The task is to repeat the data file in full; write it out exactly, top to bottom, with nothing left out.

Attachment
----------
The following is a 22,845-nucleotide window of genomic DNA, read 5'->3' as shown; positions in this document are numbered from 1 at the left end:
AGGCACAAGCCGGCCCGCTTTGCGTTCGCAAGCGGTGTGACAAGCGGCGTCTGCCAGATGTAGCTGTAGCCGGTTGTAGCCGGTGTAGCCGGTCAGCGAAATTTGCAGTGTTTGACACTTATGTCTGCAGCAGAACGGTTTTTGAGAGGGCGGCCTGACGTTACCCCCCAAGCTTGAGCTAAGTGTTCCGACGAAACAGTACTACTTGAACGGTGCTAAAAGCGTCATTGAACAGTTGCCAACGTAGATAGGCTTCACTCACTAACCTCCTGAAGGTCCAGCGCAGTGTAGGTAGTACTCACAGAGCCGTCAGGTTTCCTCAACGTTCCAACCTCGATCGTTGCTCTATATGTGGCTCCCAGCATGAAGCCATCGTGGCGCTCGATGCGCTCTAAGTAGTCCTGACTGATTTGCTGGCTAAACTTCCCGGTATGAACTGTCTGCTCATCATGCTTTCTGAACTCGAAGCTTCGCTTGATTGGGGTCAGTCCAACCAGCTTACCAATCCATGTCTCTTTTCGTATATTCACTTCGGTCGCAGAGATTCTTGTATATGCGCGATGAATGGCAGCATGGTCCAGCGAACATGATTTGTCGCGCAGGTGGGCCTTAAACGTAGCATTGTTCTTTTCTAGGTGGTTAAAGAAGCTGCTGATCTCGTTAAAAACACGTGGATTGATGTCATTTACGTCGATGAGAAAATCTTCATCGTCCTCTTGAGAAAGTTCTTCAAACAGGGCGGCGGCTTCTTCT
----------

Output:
The following is a 22,845-nucleotide window of genomic DNA, read 5'->3' as shown; positions in this document are numbered from 1 at the left end:
AGGCACAAGCCGGCCCGCTTTGCGTTCGCAAGCGGTGTGACAAGCGGCGTCTGCCAGATGTAGCTGTAGCCGGTTGTAGCCGGTGTAGCCGGTCAGCGAAATTTGCAGTGTTTGACACTTATGTCTGCAGCAGAACGGTTTTTGAGAGGGCGGCCTGACGTTACCCCCCAAGCTTGAGCTAAGTGTTCCGACGAAACAGTACTACTTGAACGGTGCTAAAAGCGTCATTGAACAGTTGCCAACGTAGATAGGCTTCACTCACTAACCTCCTGAAGGTCCAGCGCAGTGTAGGTAGTACTCACAGAGCCGTCAGGTTTCCTCAACGTTCCAACCTCGATCGTTGCTCTATATGTGGCTCCCAGCATGAAGCCATCGTGGCGCTCGATGCGCTCTAAGTAGTCCTGACTGATTTGCTGGCTAAACTTCCCGGTATGAACTGTCTGCTCATCATGCTTTCTGAACTCGAAGCTTCGCTTGATTGGGGTCAGTCCAACCAGCTTACCAATCCATGTCTCTTTTCGTATATTCACTTCGGTCGCAGAGATTCTTGTATATGCGCGATGAATGGCAGCATGGTCCAGCGAACATGATTTGTCGCGCAGGTGGGCCTTAAACGTAGCATTGTTCTTTTCTAGGTGGTTAAAGAAGCTGCTGATCTCGTTAAAAACACGTGGATTGATGTCATTTACGTCGATGAGAAAATCTTCATCGTCCTCTTGAGAAAGTTCTTCAAACAGGGCGGCGGCTTCTTCT